They moved almost 17 months ago with assurances they could move back once their apartments were rehabilitated, but seven residents of Homestead Senior Residences in Marion recently got a double-dose of bad news: They can’t move back now, and they will have to pay more if they want to stay where they are.
Seven residents remain from about a dozen relocated in Dec. 2014 from rent-subsidized apartments in the September II complex to units in the rehabilitated atrium building, supposedly paving the way for Homestead Affordable Housing to renovate those apartments.
However, through letters and a meeting Friday with HAH director of property management Terri Bradshaw, affected residents learned that subsidized rent is going away, and that September II apartments won’t be fixed any time soon.
HAH paid about $7,000 to move the residents, and although atrium building apartments aren’t eligible for USDA subsidies, the agency didn’t raise rents and has been absorbing the cost difference since Jan. 2015, Bradshaw said.
Starting Aug. 1, affected residents will have to pay the $330 going rate for atrium building apartments.
“Those are the rents other people are paying,” Bradshaw said. “For some of them, it may not be that much difference in their rent.”
Those who can’t afford the increase might qualify for reduced rent through another program, Bradshaw said, or they could choose to move elsewhere.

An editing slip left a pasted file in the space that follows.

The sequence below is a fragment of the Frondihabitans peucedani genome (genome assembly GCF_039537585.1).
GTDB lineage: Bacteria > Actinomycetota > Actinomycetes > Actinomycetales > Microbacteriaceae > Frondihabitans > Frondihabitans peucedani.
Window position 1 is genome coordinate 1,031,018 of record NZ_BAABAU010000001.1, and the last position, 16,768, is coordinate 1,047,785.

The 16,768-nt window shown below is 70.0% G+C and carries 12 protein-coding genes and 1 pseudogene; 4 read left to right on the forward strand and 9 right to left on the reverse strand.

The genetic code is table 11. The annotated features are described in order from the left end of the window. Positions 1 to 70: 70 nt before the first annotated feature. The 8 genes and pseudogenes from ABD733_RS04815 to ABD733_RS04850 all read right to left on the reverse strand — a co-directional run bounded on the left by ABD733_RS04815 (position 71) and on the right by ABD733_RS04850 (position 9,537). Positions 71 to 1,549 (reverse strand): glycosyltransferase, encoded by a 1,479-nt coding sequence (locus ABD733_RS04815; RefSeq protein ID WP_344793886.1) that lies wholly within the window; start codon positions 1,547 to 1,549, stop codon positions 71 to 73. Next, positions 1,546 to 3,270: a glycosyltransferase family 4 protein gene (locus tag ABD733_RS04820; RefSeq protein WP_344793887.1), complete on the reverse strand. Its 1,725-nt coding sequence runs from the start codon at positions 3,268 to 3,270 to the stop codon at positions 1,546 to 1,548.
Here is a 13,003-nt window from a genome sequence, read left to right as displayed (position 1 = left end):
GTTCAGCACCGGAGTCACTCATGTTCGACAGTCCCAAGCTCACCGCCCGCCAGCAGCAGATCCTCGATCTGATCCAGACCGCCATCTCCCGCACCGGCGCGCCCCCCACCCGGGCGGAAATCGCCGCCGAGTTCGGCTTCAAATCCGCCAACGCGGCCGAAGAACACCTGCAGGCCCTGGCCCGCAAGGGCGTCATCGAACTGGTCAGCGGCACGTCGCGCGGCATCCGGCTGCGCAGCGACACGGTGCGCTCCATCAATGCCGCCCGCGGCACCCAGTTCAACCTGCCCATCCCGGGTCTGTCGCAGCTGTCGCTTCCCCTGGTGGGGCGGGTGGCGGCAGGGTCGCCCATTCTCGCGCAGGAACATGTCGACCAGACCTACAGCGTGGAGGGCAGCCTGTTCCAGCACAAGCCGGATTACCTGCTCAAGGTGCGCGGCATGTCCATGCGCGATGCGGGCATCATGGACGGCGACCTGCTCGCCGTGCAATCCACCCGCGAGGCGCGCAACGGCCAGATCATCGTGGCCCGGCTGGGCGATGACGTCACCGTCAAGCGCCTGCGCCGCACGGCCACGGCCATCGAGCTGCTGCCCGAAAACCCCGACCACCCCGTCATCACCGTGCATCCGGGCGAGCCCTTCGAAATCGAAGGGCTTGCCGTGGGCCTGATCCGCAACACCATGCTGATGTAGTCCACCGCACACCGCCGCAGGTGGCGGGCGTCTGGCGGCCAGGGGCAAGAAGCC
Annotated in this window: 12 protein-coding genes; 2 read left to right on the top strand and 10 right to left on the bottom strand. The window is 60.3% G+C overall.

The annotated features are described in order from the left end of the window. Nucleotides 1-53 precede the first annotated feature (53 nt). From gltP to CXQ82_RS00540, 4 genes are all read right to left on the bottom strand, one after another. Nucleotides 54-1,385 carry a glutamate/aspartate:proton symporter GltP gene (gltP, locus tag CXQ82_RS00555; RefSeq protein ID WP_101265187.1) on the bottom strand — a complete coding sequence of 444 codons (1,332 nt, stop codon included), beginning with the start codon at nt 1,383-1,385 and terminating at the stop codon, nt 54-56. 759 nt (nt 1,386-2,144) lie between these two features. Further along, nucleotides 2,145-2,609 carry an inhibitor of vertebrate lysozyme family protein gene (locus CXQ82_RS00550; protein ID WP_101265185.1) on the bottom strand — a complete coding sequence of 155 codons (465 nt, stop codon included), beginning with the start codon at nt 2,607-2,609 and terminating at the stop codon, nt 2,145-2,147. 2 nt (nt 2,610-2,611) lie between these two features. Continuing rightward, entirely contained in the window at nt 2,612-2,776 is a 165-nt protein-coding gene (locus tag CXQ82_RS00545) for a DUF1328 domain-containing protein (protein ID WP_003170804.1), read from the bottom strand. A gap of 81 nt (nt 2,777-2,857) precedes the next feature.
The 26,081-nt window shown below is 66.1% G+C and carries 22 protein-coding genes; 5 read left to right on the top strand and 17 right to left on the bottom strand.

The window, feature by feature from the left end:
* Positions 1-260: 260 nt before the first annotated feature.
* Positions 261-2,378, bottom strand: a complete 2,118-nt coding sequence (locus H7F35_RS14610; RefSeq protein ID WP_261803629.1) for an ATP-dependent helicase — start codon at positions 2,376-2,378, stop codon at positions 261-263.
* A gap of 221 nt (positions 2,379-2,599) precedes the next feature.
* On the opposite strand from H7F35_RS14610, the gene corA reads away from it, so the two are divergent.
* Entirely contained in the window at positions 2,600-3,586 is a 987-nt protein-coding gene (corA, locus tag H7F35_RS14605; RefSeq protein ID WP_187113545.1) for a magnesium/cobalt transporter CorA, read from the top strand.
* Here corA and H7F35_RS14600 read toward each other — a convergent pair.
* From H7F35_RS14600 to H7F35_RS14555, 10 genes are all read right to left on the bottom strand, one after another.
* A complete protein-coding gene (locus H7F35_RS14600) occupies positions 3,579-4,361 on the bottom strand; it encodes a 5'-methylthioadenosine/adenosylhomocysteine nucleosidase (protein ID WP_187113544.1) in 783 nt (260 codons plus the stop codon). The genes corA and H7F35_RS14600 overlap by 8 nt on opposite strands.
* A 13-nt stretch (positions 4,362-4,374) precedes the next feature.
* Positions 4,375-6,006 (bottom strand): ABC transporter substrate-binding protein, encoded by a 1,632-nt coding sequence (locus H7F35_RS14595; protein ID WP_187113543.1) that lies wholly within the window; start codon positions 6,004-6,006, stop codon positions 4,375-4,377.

“They were in September II for a reason, because they needed that subsidy,” she said. “That’s why we gave them 90-days notice, not 60, not 30. We wanted to give people time, ample time, to figure out whether they qualify or what they want to do.”
Last year, HAH executive director Tom Bishop said the apartments needed about $450,000 of repairs, and in April 2015 he was hopeful HAH could work through USDA Rural Development to get the funds.
However, according to a letter Bishop sent to residents April 28, USDA denied the grant request, rejected an appeal, and removed the property from the rural development program.
Bishop said in 2015 that HAH also had applied to Kansas Housing Resources Corporation for the full amount, but the lack of any remodeling is evidence that bid failed as well.
“If they had applied in spring 2015, they would have already received notice if they received the award,” KHRC deputy director Ryan Vincent said.
HAH has received other grants from KHRC, but there are many competing interests for their support, he said.
Bradshaw said HAH is working with USDA to assume ownership of the September II units, and if the deal goes through, HAH will continue to explore options for rehabilitating the units.